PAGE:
We take a break from the story of Warrington’s railways to showcase some miscellaneous items of interest and to read about some railways not directly connected to Warrington on the network.
Who can remember these products? Click any image for a manual slideshow.
Great Western Railway (GWR) (1833)
The Great Western Railway (GWR) was a British railway company that linked London with the southwest and west of England, the West Midlands, and most of Wales. It was founded in 1833, received its enabling Act of Parliament on 31 August 1835 and ran its first trains in 1838.
It was engineered by Isambard Kingdom Brunel, who chose a broad gauge of 7 ft (2,134 mm) – later slightly widened to 7ft 1⁄4 1/4 in (2.14 mm) – but, from 1854, a series of amalgamations saw it also operate 4 ft 8+1⁄2 in (1,435 mm) standard-gauge trains; the last broad-gauge services were operated in 1892.
The GWR was the only company to keep its identity through the Railways Act 1921, which amalgamated it with the remaining independent railways within its territory, and it was finally merged at the end of 1947 when it was nationalised and became the Western Region of British Railways.
The GWR was called by some “God’s Wonderful Railway” and by others the “Great Way Round” but it was famed as the “Holiday Line”, taking many people to English and Bristol Channel resorts in the West Country as well as the far southwest of England such as Torquay in Devon, Minehead and Somerset, and Newquay and St. Ives in Cornwall. The company’s locomotives, many of which were built in the company’s workshops at Swindon, were painted a Brunswick green colour while, for most of its existence, it used a two-tone “chocolate and cream” livery for its passenger coaches. Goods wagons were painted red but this was later changed to mid-grey.
Great Western trains included long-distance express services such as the Flying Dutchman, the Cornish Riviera Express and the Cheltenham Spa Express. It also operated many suburban and rural services, some operated by steam railmotors or autotrains. The company pioneered the use of larger, more economic goods wagons than were usual in Britain. It operated a network of road motor (bus) routes, was a part of the Railway Air Services, and owned ships, docks and hotels.
A broad-gauge railway is a railway with a track gauge broader than the 1.435 mm (4 ft 8+1⁄2 in) standard-gauge railways. Brunel favoured this gauge for the GWR. He designed it in 1838, with a gauge of 7 ft 1⁄4 in (2,140 mm), and retained this gauge until 1892. Some harbours also used railways of this gauge for construction and maintenance. These included Portland Harbour and Holyhead Breakwater, which used a locomotive for working sidings. As it was not connected to the national network, this broad-gauge operation continued until the locomotive wore out in 1913. The gauge initially proposed by Brunel was 7 ft (2,134 mm) exactly but this was soon increased by 1⁄4 in (6 mm) to 7 ft 1⁄4 in (2,140 mm) to accommodate clearance problems identified during early testing. George Stephenson was to add an extra half inch to his original 4 ft8 in (1.422 mm) gauge for the same reason.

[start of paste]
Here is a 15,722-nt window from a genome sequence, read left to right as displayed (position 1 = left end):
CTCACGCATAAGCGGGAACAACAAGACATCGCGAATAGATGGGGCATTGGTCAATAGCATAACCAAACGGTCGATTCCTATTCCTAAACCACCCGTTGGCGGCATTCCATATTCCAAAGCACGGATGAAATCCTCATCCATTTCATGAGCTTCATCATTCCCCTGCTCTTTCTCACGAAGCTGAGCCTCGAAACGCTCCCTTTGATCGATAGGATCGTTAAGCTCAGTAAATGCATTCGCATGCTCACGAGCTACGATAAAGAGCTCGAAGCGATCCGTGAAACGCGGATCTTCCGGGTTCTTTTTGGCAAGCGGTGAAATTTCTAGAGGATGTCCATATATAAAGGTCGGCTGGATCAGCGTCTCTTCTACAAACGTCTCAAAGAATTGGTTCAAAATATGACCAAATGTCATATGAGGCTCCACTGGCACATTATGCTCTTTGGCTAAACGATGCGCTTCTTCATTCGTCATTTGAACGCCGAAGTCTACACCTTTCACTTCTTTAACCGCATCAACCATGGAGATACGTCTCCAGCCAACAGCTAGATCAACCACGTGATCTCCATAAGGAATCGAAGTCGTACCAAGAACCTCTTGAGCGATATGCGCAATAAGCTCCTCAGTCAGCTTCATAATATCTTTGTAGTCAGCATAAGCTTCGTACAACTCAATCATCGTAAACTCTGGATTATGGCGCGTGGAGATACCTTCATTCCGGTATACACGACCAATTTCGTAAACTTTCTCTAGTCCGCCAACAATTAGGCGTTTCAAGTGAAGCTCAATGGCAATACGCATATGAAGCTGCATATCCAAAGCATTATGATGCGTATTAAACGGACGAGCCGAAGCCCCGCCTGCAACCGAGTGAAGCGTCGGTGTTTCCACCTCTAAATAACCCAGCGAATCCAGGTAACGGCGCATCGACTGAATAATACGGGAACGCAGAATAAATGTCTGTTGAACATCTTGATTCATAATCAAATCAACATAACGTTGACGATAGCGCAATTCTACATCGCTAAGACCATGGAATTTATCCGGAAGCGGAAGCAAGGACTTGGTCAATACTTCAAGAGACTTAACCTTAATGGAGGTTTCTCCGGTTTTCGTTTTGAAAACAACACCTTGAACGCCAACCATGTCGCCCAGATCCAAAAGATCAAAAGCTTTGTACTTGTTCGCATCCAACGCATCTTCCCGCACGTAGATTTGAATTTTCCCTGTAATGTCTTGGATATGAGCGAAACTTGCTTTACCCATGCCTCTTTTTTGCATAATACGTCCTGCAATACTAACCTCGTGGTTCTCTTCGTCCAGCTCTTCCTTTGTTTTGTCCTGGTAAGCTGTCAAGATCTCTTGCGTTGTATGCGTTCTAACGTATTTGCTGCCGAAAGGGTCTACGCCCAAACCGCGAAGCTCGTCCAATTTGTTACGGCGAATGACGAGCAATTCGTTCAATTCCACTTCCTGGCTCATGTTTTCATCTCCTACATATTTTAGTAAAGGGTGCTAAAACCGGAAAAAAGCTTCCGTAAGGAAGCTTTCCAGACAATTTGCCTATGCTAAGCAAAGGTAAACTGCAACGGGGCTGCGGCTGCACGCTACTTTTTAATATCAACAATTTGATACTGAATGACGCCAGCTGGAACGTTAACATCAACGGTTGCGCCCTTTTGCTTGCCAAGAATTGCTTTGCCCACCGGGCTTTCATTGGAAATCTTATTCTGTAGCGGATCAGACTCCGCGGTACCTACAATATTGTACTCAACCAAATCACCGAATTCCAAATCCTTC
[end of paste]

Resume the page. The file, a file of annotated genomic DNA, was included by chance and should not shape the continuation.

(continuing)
But why did he adopt this gauge in the first place when most of the other companies used standard gauge?
Brunel, even at this early stage in the development of railways, was a visionary who foresaw high speeds and the transportation of large masses. In his own words to the Gauge Commissioners:
“Looking to the speeds which I contemplated would be adopted on railways and the masses to be moved it seemed to me that the whole machine was too small for the work to be done, and that it required that the parts should be on a scale more commensurate with the mass and the velocity to be obtained.”
One of his main aims was the reduction of the rolling resistance of carriage and wagon stock. The wider gauge would allow the wheel diameter to be increased, reducing the effect of friction and allowing reasonably wide carriages to be built with bodies mounted as low as possible, thus keeping air resistance to a minimum. In Brunel’s words:
“The resistance from friction is diminished as the proportion of the diameter of the wheel to that of the axle tree is increased.”
As stated earlier, other companies used standard gauge, which caused logistical problems for passengers who wished to travel from, for example, Birmingham to Bristol. The train could not travel beyond the standard gauge line so all passengers and luggage had to be transferred, thus extending the journey time. Eventually, broad gauge was dropped in favour of standard gauge, allowing through journeys, which today for that Birmingham to Bristol route takes around 90 minutes.
One last thing. Even though we have a standard width between the tracks, there is more than one type of track used today with different methods of fixing it in place. There is bullhead rail and flat head. See the Network Rail website for more.
A mixed gauge baulk road crossover at the Didcot Railway Centre, England. The formation includes a side step to bring the common rail (shared by a wheel on both the 7ft 0.25in and 4ft 8.5in gauges) from the right side of the track to the left. Image by Geof Sheppard is used under Creative Commons licence.
Bronze statue of Isambard Kingdom Brunel, by John Doubleday. It is situated in the main (side) entrance to Paddington Station in London.
Image above adapted from Oxyman original and used under Creative Commons licence.
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And how about these old railway signs and notices?